Lord Montague Character Traits
What are some personality traits of Lords Montague and Capulet in Shakespeare's Romeo and Juliet?
We are shown far more about Lord Capulet than we are about Montague as Lord Montague only appears twice, once in the very first scene and again in the very last scene. However, we do learn a few things about his personality, especially when we compare the two.
Of the two, Capulet appears to be a bit more hotheaded and a bit more emotional in general. We can make this speculation due to a couple of facts. For one thing, Capulet is the first to join the servants in the brawl in the very first scene. He witnesses the servants fighting and is quick to assume that Montague is attacking. He demands his sword to join in the fight, saying that Old Montague is attacking, as we see in his lines, "My sword, I say! Old Montague is come / And flourishes his blade in spite of me" (I.i.73-74). By saying "in spite of me," he is saying despite me, meaning despite the fact that he, Capulet, is trying to maintain the peace. However, Capulet's claim that Montague is attacking is absurd as we see Montague enter the scene after Capulet, in the very next lines. Therefore, one thing we know of Capulet's personality is that he is very quick to become emotional and very quick to blame his actions on others. Montague, on the other hand, appears to be the much more sedate one, much more level-headed.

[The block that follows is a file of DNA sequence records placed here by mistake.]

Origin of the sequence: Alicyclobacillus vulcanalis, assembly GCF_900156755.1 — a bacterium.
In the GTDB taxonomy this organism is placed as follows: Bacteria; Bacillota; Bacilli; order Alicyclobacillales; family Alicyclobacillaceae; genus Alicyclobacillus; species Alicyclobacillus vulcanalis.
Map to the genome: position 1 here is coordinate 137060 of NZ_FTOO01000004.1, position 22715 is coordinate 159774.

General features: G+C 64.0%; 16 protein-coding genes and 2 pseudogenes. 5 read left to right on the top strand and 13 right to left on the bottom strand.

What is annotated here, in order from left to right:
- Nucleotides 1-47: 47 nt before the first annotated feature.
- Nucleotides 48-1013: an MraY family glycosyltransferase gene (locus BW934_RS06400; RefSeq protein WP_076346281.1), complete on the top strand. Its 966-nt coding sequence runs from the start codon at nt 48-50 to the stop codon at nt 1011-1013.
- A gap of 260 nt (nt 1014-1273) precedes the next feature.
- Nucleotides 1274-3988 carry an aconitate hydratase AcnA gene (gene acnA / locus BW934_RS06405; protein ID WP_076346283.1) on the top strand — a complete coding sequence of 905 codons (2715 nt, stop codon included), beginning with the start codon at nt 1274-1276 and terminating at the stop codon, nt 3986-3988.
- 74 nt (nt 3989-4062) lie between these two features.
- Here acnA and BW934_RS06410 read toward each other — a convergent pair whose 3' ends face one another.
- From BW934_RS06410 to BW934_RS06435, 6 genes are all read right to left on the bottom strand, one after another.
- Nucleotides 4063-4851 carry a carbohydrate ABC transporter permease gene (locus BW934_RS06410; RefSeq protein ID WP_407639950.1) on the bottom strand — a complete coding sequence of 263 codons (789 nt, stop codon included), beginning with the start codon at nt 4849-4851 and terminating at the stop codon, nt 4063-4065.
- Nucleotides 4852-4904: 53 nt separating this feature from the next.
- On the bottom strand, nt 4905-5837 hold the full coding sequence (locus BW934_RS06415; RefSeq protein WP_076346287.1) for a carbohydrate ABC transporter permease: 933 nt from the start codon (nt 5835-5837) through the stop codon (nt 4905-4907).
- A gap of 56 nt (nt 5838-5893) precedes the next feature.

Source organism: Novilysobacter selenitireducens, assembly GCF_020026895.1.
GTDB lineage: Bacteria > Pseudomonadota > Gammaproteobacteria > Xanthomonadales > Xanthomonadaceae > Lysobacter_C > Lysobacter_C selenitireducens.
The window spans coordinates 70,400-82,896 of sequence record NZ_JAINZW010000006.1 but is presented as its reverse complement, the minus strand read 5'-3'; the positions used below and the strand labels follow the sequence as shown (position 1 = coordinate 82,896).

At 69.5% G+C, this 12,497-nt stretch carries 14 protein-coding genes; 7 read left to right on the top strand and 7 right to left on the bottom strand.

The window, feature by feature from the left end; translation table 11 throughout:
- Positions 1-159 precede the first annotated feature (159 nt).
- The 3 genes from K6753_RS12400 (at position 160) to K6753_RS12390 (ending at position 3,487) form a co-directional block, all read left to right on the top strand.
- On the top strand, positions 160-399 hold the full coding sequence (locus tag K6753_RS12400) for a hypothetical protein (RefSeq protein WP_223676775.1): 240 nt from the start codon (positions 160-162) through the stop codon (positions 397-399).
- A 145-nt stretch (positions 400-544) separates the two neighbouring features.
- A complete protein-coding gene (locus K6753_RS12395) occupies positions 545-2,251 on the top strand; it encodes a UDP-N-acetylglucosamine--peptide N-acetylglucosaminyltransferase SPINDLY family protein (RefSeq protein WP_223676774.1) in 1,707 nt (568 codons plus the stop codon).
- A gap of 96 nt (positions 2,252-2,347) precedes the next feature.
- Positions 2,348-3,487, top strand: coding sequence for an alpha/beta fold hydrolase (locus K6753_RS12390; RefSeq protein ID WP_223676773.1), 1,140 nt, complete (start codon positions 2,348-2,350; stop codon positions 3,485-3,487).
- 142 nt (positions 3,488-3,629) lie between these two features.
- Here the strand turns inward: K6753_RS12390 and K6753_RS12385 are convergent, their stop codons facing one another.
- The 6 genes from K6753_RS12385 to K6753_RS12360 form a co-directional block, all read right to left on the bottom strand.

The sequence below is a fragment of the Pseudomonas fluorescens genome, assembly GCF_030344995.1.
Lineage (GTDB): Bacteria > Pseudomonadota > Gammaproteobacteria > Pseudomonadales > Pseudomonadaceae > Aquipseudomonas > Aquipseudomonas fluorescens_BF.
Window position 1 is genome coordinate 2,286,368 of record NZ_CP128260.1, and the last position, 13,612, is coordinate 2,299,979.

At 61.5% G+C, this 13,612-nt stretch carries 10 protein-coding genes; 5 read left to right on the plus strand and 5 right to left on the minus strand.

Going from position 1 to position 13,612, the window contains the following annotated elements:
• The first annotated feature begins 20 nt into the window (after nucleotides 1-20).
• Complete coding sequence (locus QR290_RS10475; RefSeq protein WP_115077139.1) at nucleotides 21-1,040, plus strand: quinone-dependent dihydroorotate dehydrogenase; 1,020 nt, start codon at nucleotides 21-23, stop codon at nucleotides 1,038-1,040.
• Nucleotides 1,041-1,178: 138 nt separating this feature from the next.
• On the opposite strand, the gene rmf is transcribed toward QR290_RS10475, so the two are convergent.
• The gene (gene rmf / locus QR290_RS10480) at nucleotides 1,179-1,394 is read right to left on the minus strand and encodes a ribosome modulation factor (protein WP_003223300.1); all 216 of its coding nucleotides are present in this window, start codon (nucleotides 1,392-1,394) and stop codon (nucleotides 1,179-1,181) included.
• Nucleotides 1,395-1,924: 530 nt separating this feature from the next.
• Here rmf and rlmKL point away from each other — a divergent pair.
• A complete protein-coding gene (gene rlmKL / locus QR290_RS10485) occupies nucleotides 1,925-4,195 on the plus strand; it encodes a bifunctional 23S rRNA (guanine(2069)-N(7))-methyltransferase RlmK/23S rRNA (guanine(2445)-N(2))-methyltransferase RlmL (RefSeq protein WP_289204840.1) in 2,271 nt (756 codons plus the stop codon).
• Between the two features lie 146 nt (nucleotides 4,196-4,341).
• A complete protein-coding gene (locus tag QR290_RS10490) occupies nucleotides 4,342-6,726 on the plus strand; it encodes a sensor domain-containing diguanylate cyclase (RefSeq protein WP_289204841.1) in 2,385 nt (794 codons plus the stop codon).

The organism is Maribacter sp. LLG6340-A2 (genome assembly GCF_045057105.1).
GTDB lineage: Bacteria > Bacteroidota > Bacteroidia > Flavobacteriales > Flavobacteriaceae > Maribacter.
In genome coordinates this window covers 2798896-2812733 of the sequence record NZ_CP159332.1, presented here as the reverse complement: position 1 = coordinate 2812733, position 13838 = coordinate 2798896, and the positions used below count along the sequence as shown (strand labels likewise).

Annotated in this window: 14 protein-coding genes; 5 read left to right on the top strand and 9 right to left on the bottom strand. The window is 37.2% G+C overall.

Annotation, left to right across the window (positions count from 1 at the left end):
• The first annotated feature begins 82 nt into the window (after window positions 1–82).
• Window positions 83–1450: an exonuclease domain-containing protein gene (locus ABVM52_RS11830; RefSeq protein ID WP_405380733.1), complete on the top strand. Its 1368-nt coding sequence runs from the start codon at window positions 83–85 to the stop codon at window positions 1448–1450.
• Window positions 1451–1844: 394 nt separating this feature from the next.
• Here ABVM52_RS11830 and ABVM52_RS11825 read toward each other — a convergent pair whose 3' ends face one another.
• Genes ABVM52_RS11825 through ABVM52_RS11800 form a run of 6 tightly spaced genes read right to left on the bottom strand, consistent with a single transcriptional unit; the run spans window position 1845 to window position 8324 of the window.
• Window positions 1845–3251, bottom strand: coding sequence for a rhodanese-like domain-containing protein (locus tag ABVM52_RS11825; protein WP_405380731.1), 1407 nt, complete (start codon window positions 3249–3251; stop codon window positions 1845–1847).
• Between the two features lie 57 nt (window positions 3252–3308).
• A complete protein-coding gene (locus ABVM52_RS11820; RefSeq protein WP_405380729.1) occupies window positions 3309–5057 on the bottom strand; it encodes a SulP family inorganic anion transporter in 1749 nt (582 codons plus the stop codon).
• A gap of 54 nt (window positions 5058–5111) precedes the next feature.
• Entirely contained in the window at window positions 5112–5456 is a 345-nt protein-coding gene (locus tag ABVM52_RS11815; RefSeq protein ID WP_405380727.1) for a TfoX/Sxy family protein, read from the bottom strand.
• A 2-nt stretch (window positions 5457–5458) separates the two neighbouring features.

Another way in which we see Capulet being the far more emotional of the two is that, in the final scene, he is actually the first to respond to the Prince's chastisements and make amends. After Prince Escalus asserts that Romeo's and Juliet's deaths are God's punishment for the feud, saying, "All are punish'd," Lord Capulet is the first to ask Montague for his hand in reconciliation (V.iii.306). Montague then offers to build a statue of Juliet in pure gold to honor her while Capulet offers to do the same for Romeo. Since Capulet is the first to offer reconciliation, again, we see that Capulet is the more emotionally responsive of the two while Montague is much more sedate.
check Approved by eNotes Editorial